The Atlantic Politics & Policy Daily: What Happens In Vegas

What went down when a handful of former Trump-administration officials gathered at the Bellagio Hotel for a conference. Plus: Subpoenas for Trump’s tax returns.

Isaac Brekken / AP

What We’re Following Today

It’s Friday, May 10.

‣ Trade talks between the United States and China concluded on Friday without a new trade agreement. President Donald Trump said on Twitter that the two sides will keep talking.

‣ Ways and Means Committee Chairman Richard Neal issued subpoenas to the Treasury Department and the Internal Revenue Service for six years of the president’s personal and business tax returns.

‣ House Judiciary Committee Chairman Jerry Nadler said that Special Counsel Robert Mueller will not testify before the panel next week: “He will come at some point. If it’s necessary, we will subpoena him and he will come.”

Here’s what else we’re watching:

(The Atlantic)

A Trumpy Reunion: A handful of former and wannabe Trump administration officials gathered at the Bellagio Hotel in Las Vegas to speak at an annual conference put on by the former Press Secretary Anthony Scaramucci (2017–2017). “They were present for some of the most dramatic and perplexing episodes of the past three years,” Peter Nicholas writes, “and in at least one case, the wounds are still very fresh.”

2020 Watch: President Trump is clearly threatened by Joe Biden, but his supporters say Trump can beat the former vice president if he can do one thing: Make Biden out to be an older, less successful version of Hillary Clinton.

Meanwhile, Senator Kamala Harris has said on the campaign trail that America’s education system is badly in need of reform. But her solutions aren’t specific.

Curtain Call: During a CNN town hall on Thursday night, James Comey told a national audience that “the Department of Justice has a duty of candor to the courts and to Congress.” But the former FBI director’s commitment to transparency might also have been his undoing, writes Russell Berman.

Team Players: In the Trump era, even sports receptions have become political, writes Elaina Plott. And the Red Sox’s Thursday visit to the White House was no different: In the hours before the ceremony, more than 10 Red Sox players, all Latino or African American, announced that they would not attend.

To No Avail: After two high-profile summits between the U.S. and North Korea, a slew of love letters, and multiple meetings and joint statements, it appears that President Trump’s bet on reaching a deal with Kim Jong Un might not pay off, writes Uri Friedman: “We’ve now descended to the point at which all that is keeping diplomacy with North Korea from collapsing is how many miles its missiles are flying.”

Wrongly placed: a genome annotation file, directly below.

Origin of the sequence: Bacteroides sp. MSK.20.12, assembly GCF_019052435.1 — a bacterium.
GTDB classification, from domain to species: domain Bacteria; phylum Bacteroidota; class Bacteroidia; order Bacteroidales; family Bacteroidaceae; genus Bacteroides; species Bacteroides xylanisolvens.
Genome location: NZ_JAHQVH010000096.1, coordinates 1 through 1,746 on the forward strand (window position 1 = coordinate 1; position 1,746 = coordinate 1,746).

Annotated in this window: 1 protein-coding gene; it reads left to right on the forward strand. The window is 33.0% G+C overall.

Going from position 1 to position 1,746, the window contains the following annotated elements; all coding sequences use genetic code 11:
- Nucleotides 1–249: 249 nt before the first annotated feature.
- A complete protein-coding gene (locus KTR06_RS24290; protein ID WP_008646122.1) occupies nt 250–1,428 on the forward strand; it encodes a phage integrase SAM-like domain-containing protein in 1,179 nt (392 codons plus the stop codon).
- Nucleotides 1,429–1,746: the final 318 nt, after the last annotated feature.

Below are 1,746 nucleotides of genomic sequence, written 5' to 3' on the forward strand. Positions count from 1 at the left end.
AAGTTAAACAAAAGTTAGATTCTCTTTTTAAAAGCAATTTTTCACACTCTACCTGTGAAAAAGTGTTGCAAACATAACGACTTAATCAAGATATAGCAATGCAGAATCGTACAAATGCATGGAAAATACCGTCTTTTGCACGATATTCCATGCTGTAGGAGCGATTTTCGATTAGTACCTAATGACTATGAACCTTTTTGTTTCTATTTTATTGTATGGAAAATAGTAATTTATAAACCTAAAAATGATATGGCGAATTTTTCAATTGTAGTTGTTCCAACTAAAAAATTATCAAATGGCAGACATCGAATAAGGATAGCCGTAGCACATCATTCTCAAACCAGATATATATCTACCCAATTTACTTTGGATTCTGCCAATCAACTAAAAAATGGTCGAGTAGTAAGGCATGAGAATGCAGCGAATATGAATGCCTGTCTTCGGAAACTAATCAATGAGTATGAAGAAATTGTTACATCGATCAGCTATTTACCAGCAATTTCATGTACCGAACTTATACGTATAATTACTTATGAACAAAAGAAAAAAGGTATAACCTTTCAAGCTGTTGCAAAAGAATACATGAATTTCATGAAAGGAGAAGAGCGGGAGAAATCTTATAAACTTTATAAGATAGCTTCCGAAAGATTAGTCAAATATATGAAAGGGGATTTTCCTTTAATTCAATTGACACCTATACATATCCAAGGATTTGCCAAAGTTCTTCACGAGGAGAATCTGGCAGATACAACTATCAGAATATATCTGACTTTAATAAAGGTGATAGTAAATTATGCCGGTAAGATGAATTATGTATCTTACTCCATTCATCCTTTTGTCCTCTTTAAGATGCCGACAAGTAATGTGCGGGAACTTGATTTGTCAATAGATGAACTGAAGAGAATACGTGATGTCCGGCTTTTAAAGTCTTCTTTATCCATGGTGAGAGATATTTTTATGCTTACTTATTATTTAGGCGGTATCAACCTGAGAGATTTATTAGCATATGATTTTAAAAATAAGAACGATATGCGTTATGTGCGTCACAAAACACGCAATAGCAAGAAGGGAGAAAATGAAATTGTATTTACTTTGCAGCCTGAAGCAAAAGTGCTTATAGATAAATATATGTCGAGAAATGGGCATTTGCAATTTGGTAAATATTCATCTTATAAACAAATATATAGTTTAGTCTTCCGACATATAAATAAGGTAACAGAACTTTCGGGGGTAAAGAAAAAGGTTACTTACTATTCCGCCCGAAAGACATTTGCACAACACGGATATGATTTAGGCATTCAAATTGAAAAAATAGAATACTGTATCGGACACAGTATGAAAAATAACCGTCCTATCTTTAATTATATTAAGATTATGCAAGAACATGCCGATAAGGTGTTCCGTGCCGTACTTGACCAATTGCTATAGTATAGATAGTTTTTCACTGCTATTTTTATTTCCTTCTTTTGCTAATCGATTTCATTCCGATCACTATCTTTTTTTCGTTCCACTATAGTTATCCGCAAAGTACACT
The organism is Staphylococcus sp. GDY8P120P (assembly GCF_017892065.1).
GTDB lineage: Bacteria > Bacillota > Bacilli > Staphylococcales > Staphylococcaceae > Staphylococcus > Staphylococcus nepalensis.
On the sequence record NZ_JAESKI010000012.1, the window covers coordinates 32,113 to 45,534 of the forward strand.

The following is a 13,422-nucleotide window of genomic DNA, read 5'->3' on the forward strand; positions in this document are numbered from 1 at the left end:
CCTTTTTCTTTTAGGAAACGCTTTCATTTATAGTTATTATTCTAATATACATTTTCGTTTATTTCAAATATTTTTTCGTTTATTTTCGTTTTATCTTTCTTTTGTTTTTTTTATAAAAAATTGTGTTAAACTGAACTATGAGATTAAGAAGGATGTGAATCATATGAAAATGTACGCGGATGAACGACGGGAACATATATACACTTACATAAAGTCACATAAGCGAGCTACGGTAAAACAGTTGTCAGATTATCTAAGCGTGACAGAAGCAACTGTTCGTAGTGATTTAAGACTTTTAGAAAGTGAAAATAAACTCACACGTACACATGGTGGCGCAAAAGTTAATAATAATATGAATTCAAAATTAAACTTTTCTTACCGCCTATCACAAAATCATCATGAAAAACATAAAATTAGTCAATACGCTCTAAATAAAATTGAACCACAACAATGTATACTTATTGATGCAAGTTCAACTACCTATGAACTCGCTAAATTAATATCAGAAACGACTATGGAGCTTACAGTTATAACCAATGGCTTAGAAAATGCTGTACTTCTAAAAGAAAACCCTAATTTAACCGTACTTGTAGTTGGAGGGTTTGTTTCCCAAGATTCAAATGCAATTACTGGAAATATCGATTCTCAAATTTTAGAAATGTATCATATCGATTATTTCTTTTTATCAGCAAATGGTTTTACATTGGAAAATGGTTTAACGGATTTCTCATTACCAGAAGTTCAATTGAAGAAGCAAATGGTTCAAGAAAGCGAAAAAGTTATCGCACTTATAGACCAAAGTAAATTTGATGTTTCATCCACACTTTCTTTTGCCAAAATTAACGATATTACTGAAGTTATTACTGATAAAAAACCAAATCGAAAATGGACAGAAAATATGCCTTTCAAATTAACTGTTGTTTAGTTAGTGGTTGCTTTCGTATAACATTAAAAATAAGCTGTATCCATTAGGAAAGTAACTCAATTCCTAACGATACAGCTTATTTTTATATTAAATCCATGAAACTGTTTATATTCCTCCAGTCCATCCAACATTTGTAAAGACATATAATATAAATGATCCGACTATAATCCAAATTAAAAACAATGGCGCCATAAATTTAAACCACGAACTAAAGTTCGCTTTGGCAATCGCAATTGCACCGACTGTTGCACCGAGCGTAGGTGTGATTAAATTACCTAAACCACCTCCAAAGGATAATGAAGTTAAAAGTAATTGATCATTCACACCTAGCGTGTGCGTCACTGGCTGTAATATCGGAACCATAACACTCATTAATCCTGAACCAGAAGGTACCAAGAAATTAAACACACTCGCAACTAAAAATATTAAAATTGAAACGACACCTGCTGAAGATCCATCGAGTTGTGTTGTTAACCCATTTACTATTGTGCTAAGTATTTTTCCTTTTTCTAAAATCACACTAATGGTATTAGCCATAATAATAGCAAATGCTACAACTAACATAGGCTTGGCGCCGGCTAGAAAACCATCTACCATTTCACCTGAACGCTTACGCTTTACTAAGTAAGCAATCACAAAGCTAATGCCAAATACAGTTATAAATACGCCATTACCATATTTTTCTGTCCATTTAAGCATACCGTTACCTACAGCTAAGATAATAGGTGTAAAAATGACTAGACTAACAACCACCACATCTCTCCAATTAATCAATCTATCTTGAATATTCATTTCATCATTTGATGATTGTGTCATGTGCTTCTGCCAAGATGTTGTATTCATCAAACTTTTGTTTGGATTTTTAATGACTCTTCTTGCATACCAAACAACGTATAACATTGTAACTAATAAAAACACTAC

(Matt Rourke / AP)

Anti-abortion protesters rally near a Planned Parenthood clinic in Philadelphia on Friday, May 10. The demonstration was spurred by the actions of a Democratic state lawmaker who recorded himself berating an anti-abortion demonstrator at length outside the clinic.

Ideas From The Atlantic

America’s Biggest Newspaper 70 Years Ago Sounded a Lot Like Trump Today (Matthew Pressman)
“The paper’s current left-wing politics have obscured the fact that it helped fashion a brand of right-wing populism in the years just before the president’s birth in 1946, and during his childhood, that Trump eventually rode to power.” → Read on.

The Last Family-Owned Daily in Mississippi (James Fallows)
“Like other small-town, local papers, it is in worse shape than it was a decade ago. Then, its daily paid circulation was around 16,000. Now it’s between 13,000 and 14,000.” → Read on.

What Else We’re Reading

HUD Says 55,000 Children Could Be Displaced Under Trump Plan to Evict Undocumented Immigrants (Tracy Jan, The Washington Post) (🔒 Paywall)
How Golf Explains Trump. Seriously. (Sean Illing, Vox)
Beto’s Long History of Failing Upward (Michael Kruse, Politico)

About us: This newsletter is a daily effort from The Atlantic’s politics writers: Elaine Godfrey, Madeleine Carlisle, and Olivia Paschal. It’s edited by Shan Wang.

Were you forwarded this email? Sign yourself up here. We have many other free email newsletters on a variety of other topics. Browse the full list.